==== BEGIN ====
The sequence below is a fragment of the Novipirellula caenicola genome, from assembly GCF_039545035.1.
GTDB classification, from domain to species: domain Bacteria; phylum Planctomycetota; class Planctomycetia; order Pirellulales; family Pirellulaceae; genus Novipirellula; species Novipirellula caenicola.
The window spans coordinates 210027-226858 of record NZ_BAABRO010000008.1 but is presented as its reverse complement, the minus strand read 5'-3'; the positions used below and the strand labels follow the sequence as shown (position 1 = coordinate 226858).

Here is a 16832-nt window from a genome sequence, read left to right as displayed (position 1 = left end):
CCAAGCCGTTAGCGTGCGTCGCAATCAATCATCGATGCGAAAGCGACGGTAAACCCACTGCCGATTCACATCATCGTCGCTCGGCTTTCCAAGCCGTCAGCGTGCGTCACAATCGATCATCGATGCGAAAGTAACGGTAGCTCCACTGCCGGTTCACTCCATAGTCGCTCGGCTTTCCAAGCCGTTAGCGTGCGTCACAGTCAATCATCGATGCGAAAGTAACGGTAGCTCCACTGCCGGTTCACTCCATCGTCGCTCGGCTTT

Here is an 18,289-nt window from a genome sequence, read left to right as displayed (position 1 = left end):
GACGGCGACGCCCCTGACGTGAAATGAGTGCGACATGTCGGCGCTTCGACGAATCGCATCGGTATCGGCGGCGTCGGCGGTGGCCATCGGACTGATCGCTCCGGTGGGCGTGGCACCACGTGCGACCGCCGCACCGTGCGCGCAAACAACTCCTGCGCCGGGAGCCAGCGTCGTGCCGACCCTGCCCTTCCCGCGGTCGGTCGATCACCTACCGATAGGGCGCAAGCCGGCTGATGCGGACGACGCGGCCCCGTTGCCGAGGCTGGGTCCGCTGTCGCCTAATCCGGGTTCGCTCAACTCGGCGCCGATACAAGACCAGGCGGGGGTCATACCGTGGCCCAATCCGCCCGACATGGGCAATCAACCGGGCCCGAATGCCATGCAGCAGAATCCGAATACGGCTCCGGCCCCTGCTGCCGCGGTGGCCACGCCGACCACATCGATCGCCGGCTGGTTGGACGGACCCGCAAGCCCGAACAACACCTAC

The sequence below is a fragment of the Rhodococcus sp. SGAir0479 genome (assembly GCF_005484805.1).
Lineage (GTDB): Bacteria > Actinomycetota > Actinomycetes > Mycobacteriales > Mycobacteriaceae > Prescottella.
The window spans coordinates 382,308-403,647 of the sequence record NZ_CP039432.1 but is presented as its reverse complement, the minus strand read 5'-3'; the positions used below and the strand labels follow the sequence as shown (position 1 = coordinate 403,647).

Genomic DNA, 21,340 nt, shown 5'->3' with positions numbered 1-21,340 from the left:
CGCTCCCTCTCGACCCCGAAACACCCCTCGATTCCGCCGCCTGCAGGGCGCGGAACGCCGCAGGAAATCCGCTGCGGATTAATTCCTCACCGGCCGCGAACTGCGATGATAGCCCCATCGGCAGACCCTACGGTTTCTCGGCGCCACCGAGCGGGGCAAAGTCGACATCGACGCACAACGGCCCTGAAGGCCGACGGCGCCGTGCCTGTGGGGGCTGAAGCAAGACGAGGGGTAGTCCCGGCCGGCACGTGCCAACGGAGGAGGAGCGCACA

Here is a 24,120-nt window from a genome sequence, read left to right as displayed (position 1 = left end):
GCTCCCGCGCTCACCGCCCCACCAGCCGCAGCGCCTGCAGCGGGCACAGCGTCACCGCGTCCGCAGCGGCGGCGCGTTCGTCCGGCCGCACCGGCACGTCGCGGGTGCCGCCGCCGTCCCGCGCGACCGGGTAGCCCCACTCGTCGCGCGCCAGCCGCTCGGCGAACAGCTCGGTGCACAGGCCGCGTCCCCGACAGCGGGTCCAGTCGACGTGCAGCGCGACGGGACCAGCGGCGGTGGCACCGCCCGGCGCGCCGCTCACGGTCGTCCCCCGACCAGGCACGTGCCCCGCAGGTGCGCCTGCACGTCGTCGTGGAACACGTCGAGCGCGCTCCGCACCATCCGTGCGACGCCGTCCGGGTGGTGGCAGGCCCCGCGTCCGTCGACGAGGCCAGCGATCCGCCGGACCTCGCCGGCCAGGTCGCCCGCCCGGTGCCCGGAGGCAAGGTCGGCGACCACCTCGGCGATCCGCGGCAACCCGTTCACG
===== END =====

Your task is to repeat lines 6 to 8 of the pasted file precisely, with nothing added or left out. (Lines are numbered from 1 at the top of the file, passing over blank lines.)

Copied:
Here is an 18,289-nt window from a genome sequence, read left to right as displayed (position 1 = left end):
GACGGCGACGCCCCTGACGTGAAATGAGTGCGACATGTCGGCGCTTCGACGAATCGCATCGGTATCGGCGGCGTCGGCGGTGGCCATCGGACTGATCGCTCCGGTGGGCGTGGCACCACGTGCGACCGCCGCACCGTGCGCGCAAACAACTCCTGCGCCGGGAGCCAGCGTCGTGCCGACCCTGCCCTTCCCGCGGTCGGTCGATCACCTACCGATAGGGCGCAAGCCGGCTGATGCGGACGACGCGGCCCCGTTGCCGAGGCTGGGTCCGCTGTCGCCTAATCCGGGTTCGCTCAACTCGGCGCCGATACAAGACCAGGCGGGGGTCATACCGTGGCCCAATCCGCCCGACATGGGCAATCAACCGGGCCCGAATGCCATGCAGCAGAATCCGAATACGGCTCCGGCCCCTGCTGCCGCGGTGGCCACGCCGACCACATCGATCGCCGGCTGGTTGGACGGACCCGCAAGCCCGAACAACACCTAC

The sequence below is a fragment of the Rhodococcus sp. SGAir0479 genome (assembly GCF_005484805.1).